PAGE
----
It’s the week between Christmas and New Years. You may be still be overdosed on food, family, friends, and festivities.  This week is kind of a fog in most offices.  So what could we do that wouldn’t require too much?

We shred.  Make it rain paper!  Take out those old personnel and recruitment files, and get the little delight as several sharp blades chew through now irrelevant information to make more room in your soon-to-be irrelevant file cabinets.

What could you get rid of?  You can probably get rid of a lot.  First, check your document retention policy.  If HR does not have one, check with your Finance or Accounting group.  They might have one that covers your files too.  If you have a policy, follow that.

Second, if you don’t have a policy, determine what record retention laws apply to you.  If your organization is a federal or state contractor, your records are covered by different laws and regulations.  For example, the EEOC regulations require employers to retain recruitment records for one year, but the OFCCP requires recruitment records to be retained for two years.  State law may have additional requirements for you as well.

Third, prepare to shred.  Put all the payroll records that are more than four years’ old in one pile, the personnel files of employees long since departed from your organization, and the old copies of employee handbooks in separate piles.

Lastly, find your shredder and giant garbage bags.  Order a pizza.  Pretend you are a group of roadies preparing for a concert.  Make the confetti.  It’s fun!


Photo by Jordon Conner on Unsplash

All Over The Place

In the past few weeks, I’ve been all over the place talking compliance, sexual harassment, technology, holiday parties, and what’s coming for 2018.  Here are a few:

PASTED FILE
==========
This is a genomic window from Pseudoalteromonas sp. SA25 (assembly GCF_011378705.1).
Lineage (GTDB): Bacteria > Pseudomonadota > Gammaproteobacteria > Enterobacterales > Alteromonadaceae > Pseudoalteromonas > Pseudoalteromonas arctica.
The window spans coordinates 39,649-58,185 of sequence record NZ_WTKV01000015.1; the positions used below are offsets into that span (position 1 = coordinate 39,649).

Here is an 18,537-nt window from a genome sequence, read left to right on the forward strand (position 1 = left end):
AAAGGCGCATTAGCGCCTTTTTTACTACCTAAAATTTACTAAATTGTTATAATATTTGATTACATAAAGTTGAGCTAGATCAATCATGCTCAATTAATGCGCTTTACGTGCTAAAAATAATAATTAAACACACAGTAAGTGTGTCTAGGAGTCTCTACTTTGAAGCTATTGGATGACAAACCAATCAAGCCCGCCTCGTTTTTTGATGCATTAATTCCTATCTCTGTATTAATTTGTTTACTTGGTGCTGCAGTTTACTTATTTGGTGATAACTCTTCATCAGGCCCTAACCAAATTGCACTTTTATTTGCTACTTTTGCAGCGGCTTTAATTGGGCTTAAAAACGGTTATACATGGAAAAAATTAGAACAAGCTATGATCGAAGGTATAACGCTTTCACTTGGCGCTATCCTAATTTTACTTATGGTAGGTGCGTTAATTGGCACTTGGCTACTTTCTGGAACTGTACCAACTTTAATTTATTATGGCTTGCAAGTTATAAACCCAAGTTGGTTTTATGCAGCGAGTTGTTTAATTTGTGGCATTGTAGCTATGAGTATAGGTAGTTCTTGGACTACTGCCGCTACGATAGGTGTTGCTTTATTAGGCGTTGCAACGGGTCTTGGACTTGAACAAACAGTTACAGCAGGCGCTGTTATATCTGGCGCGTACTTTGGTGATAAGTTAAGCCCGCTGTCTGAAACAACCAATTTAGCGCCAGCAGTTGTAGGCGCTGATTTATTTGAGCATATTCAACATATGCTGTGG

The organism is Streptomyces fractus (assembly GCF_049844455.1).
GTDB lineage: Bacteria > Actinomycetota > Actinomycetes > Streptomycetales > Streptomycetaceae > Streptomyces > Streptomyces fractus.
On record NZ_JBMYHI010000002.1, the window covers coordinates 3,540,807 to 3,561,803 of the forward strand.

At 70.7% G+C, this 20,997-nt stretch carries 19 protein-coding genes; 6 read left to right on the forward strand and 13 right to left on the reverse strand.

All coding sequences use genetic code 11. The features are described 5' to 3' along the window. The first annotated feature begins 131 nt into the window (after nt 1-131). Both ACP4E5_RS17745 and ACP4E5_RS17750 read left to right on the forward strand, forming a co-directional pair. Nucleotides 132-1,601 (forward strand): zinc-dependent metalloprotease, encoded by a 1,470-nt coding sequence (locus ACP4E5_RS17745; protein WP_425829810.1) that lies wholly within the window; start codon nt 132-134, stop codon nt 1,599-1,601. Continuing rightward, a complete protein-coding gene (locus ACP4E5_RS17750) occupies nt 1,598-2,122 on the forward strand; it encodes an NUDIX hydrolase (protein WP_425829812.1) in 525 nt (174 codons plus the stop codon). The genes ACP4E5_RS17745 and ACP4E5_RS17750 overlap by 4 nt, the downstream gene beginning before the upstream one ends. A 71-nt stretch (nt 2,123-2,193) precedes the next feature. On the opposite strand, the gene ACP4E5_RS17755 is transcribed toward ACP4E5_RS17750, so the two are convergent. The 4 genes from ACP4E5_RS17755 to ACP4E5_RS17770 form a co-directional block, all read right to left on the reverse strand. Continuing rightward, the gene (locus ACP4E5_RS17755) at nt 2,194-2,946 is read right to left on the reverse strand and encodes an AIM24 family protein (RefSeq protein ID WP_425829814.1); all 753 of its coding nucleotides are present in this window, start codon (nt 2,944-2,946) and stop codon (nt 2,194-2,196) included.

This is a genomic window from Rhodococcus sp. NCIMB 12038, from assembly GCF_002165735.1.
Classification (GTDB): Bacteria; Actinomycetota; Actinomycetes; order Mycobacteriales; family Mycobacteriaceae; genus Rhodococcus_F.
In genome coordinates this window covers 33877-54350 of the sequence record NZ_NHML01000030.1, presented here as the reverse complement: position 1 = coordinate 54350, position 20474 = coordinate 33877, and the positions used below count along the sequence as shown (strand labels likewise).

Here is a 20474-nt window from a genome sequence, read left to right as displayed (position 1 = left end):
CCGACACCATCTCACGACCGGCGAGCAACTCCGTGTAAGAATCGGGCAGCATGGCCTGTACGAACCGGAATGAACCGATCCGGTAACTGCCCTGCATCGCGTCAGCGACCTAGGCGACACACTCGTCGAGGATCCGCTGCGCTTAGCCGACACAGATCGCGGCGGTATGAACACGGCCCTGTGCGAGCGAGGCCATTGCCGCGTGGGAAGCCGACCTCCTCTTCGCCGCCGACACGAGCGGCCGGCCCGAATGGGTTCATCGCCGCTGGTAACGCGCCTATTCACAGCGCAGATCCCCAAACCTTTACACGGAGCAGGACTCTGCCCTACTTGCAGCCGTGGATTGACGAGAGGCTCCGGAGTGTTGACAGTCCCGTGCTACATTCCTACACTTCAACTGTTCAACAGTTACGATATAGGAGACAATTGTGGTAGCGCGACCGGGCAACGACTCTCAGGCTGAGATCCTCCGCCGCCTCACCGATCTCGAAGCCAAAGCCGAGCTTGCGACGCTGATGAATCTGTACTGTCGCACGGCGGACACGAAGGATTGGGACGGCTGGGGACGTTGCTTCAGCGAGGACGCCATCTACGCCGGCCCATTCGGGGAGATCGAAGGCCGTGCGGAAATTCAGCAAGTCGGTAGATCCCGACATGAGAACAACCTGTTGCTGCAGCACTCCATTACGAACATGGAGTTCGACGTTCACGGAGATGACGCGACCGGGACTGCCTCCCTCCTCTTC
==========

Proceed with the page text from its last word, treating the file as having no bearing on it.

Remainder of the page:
• The New York Times. The New York Times.  A week or so ago, Noam Scheiber of The New York Times reached out to ask about the role of HR in sexual harassment reports.  The premise of the article is that HR can be ineffectual.  That’s a fair critique given the current climate, but there are some reasons for that.  Please read the whole thing.  Then, let’s brainstorm on how we can change this situation.
  • I talk about holiday parties and greetings with Marc Alifanz and Dennis Westlind on their podcast, Hostile Work Environment. This is a thoughtful and hilarious podcast for any HR practitioner and/or employment attorney.  Marc and Dennis hash out some fascinating cases and noodle through some tricky legal analysis.  The podcast is available on iTunes and wherever you non-Apple cult members can find podcasts. Subscribe.  You won’t be disappointed.
  • Social media has a role to play in harassment claims, and with #MeToo, it can be an avenue to report it whether employers like it or not. Here’s an SHRM article making this point and stressing how employers should be aware and ready to deal with social media reports.
  • In addition to the holidays, we’re well into the “what’s coming for 2018” season. Ultimate Software included me in their webcast on Employment Law 2018:  What You Need to Know Now.  We covered everything from salary history questions, overtime, minimum wages, diversity, social media, and more.  It’s only an hour, and feel free to disagree with my not-so-scientific predictions for the coming year.  Over 1800 people signed up for the podcast, so don’t be left out!
  • One of my favorite HR blogs is HRBartender. Sharlyn Lauby provides great hands-on advice on a full range of HR topics.  Sharlyn kindly included me on a reader question about bullying and the concern about what happens when this issue gets to HR.  Take a look and let me know if what I wrote is how you would handle the situation.

It is really quite an honor to be included in these publications, the podcast, and with these organizations.  Thank you to them and their readers, viewers, and listeners!  I’m one heckuva lucky lady.

Please do not hesitate to reach out if you have any comments, questions, or want to chat further.